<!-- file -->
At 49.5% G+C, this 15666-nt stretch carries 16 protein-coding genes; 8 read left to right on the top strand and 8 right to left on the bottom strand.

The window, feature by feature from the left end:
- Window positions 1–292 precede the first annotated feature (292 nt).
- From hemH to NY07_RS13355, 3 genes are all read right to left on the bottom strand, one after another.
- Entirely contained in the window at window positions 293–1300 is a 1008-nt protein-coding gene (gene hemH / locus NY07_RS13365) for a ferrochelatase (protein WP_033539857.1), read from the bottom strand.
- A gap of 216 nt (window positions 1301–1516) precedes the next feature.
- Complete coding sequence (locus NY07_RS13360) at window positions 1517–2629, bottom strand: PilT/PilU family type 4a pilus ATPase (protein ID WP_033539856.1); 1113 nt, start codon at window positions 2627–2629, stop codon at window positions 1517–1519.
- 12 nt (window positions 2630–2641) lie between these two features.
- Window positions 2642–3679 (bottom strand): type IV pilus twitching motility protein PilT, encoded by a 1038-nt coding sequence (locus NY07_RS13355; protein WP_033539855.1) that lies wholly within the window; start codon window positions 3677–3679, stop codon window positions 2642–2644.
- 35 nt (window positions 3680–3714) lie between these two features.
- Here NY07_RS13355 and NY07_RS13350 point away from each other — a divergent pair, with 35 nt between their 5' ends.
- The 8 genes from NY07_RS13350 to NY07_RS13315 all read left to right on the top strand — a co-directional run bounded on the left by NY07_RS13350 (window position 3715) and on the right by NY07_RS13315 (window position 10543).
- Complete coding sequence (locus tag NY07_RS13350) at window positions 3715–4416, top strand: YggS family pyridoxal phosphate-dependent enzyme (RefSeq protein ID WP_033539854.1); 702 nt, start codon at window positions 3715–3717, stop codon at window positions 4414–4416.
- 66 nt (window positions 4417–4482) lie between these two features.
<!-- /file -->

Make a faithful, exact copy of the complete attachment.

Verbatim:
At 49.5% G+C, this 15666-nt stretch carries 16 protein-coding genes; 8 read left to right on the top strand and 8 right to left on the bottom strand.

The window, feature by feature from the left end:
- Window positions 1–292 precede the first annotated feature (292 nt).
- From hemH to NY07_RS13355, 3 genes are all read right to left on the bottom strand, one after another.
- Entirely contained in the window at window positions 293–1300 is a 1008-nt protein-coding gene (gene hemH / locus NY07_RS13365) for a ferrochelatase (protein WP_033539857.1), read from the bottom strand.
- A gap of 216 nt (window positions 1301–1516) precedes the next feature.
- Complete coding sequence (locus NY07_RS13360) at window positions 1517–2629, bottom strand: PilT/PilU family type 4a pilus ATPase (protein ID WP_033539856.1); 1113 nt, start codon at window positions 2627–2629, stop codon at window positions 1517–1519.
- 12 nt (window positions 2630–2641) lie between these two features.
- Window positions 2642–3679 (bottom strand): type IV pilus twitching motility protein PilT, encoded by a 1038-nt coding sequence (locus NY07_RS13355; protein WP_033539855.1) that lies wholly within the window; start codon window positions 3677–3679, stop codon window positions 2642–2644.
- 35 nt (window positions 3680–3714) lie between these two features.
- Here NY07_RS13355 and NY07_RS13350 point away from each other — a divergent pair, with 35 nt between their 5' ends.
- The 8 genes from NY07_RS13350 to NY07_RS13315 all read left to right on the top strand — a co-directional run bounded on the left by NY07_RS13350 (window position 3715) and on the right by NY07_RS13315 (window position 10543).
- Complete coding sequence (locus tag NY07_RS13350) at window positions 3715–4416, top strand: YggS family pyridoxal phosphate-dependent enzyme (RefSeq protein ID WP_033539854.1); 702 nt, start codon at window positions 3715–3717, stop codon at window positions 4414–4416.
- 66 nt (window positions 4417–4482) lie between these two features.